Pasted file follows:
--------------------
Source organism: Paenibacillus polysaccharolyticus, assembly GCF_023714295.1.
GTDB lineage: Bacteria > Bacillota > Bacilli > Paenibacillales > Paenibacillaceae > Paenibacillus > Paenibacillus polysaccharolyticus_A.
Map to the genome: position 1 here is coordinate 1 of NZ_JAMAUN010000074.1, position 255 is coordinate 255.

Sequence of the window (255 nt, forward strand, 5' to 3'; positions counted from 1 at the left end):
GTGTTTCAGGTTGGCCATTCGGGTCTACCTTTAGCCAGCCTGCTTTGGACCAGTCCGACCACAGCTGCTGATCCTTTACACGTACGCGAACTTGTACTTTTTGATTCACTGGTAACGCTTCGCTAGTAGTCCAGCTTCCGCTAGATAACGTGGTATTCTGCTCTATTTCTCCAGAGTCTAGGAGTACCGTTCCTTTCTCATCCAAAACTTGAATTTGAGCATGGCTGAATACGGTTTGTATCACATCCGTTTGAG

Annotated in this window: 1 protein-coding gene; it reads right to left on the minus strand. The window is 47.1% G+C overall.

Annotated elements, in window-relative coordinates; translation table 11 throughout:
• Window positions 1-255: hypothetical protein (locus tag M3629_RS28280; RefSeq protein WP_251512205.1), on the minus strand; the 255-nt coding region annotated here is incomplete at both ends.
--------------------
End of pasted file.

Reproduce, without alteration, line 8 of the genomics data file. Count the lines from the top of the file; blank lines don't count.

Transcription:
• Window positions 1-255: hypothetical protein (locus tag M3629_RS28280; RefSeq protein WP_251512205.1), on the minus strand; the 255-nt coding region annotated here is incomplete at both ends.